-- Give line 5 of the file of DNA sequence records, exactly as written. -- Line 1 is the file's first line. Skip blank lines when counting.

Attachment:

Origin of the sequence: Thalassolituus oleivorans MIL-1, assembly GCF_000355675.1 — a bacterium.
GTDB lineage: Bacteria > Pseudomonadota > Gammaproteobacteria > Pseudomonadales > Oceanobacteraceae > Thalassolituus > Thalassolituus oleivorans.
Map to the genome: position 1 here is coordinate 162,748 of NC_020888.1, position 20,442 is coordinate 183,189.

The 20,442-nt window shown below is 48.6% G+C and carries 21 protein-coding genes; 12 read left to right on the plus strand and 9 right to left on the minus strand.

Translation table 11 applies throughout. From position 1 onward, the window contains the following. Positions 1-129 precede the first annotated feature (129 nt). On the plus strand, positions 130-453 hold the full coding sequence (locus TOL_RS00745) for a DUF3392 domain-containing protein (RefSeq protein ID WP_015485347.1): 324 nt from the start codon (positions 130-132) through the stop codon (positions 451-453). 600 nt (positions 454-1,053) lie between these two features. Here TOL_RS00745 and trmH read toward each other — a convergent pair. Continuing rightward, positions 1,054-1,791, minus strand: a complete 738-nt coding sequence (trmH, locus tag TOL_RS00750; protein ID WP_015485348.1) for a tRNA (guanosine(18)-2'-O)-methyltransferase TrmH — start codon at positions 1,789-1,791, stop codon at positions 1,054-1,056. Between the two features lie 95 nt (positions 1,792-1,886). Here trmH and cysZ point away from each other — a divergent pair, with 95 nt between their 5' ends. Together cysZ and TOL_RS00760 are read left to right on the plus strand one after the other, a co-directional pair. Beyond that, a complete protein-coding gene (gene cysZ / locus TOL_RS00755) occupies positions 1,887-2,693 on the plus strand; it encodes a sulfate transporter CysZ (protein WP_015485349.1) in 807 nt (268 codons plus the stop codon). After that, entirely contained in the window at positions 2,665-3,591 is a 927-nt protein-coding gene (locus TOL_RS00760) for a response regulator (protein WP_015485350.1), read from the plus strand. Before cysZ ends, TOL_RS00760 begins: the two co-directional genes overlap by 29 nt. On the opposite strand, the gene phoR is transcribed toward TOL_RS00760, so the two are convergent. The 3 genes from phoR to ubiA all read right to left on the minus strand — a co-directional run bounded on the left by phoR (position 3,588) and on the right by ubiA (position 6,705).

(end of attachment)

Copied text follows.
Translation table 11 applies throughout. From position 1 onward, the window contains the following. Positions 1-129 precede the first annotated feature (129 nt). On the plus strand, positions 130-453 hold the full coding sequence (locus TOL_RS00745) for a DUF3392 domain-containing protein (RefSeq protein ID WP_015485347.1): 324 nt from the start codon (positions 130-132) through the stop codon (positions 451-453). 600 nt (positions 454-1,053) lie between these two features. Here TOL_RS00745 and trmH read toward each other — a convergent pair. Continuing rightward, positions 1,054-1,791, minus strand: a complete 738-nt coding sequence (trmH, locus tag TOL_RS00750; protein ID WP_015485348.1) for a tRNA (guanosine(18)-2'-O)-methyltransferase TrmH — start codon at positions 1,789-1,791, stop codon at positions 1,054-1,056. Between the two features lie 95 nt (positions 1,792-1,886). Here trmH and cysZ point away from each other — a divergent pair, with 95 nt between their 5' ends. Together cysZ and TOL_RS00760 are read left to right on the plus strand one after the other, a co-directional pair. Beyond that, a complete protein-coding gene (gene cysZ / locus TOL_RS00755) occupies positions 1,887-2,693 on the plus strand; it encodes a sulfate transporter CysZ (protein WP_015485349.1) in 807 nt (268 codons plus the stop codon). After that, entirely contained in the window at positions 2,665-3,591 is a 927-nt protein-coding gene (locus TOL_RS00760) for a response regulator (protein WP_015485350.1), read from the plus strand. Before cysZ ends, TOL_RS00760 begins: the two co-directional genes overlap by 29 nt. On the opposite strand, the gene phoR is transcribed toward TOL_RS00760, so the two are convergent. The 3 genes from phoR to ubiA all read right to left on the minus strand — a co-directional run bounded on the left by phoR (position 3,588) and on the right by ubiA (position 6,705).